New Delhi: India’s April exports surged by more than a third on demand for engineering goods, gems and oil products, but concerns persist over an uncertain outlook in the United States and Europe which could crimp demand, commerce secretary Rahul Khullar said.
Goods exports from Asia’s third-largest economy have recovered strongly from the doldrums of the global economic slowdown and the government has envisaged at least 25% growth for the fiscal year which started on 1 April.
India’s monthly exports have notched double-digit growth for much of the past year as demand, which had fallen sharply after the financial crisis, revived from key importers -- the United States and Europe . Indian exporters have also seen high growth in new markets, especially in Latin America.
But Indian exporters will likely keep a wary eye on how Europe manages the debt troubles of the likes of Greece, Portugal and Ireland, as well as ongoing uncertainty over the US economic recovery and disaster-hit Japan.
India also faces the prospect of a ballooning import bill in the next few years to feed a rapidly expanding economy hungry for oil, machinery and electronic goods. High global crude prices have fed inflationary expectations and will likely pressure India’s trade deficit in this fiscal year.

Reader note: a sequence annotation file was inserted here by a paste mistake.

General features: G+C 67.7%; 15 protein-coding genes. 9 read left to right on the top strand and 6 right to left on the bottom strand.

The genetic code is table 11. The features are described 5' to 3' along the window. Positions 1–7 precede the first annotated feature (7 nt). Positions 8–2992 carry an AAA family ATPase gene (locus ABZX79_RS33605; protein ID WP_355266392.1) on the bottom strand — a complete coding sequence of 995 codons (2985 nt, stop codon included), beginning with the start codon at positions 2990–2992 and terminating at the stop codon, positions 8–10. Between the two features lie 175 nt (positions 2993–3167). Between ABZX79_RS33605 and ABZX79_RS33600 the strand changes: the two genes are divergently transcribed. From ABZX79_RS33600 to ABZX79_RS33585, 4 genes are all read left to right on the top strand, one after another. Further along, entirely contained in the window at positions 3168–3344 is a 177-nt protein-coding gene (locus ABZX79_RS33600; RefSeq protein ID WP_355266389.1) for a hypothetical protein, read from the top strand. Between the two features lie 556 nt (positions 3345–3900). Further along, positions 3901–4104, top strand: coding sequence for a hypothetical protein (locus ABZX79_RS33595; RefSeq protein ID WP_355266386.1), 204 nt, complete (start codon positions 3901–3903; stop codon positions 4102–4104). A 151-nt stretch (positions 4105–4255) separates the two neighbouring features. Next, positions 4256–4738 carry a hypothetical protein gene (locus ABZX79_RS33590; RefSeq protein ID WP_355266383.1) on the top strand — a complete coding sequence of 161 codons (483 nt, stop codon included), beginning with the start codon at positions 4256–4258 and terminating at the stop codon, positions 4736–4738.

Oil prices rose to 32-month peaks in April due to tensions in the Middle East and North Africa, but a combination of a stronger dollar and signs of cooling in China has brought down prices down. Brent crude fell 68 cents to $111.89 a barrel by 03:00 pm.
“I still remain far from sanguine that 2011 will be a good year,” Khullar told reporters on Thursday.
“All of you know what is happening in Europe. All of you know the slowdown in the US I think it’s not going to be an easy summer.”
India’s April exports provisionally rose an annual 34.4% to $23.9 billion while imports rose 14% to $32.8 billion, he said.
Oil imports for the month were at $10.2 billion, though Khullar said this figure would likely rise in the final data reading, which would be released on 1 June.
In the 2010-11 financial year, exports rose 37.5%, comfortably beating the target of $200 billion, which helped narrow the trade deficit that had surged to a 23-month high in August and rein in current account deficit to under 2.5% of the gross domestic product for the October-December quarter.
The government is likely to raise domestic fuel prices this month. Higher interest rates as India’s central bank steps up its fight against sticky inflation -- even at the cost of near-term growth -- may also hurt manufacturing exports.
“We maintain our view that the CA (current account) deficit will widen to 3.2% of GDP in 2011-12 due to higher crude, but financing it should not be a problem,” brokerage CLSA said in a note in April.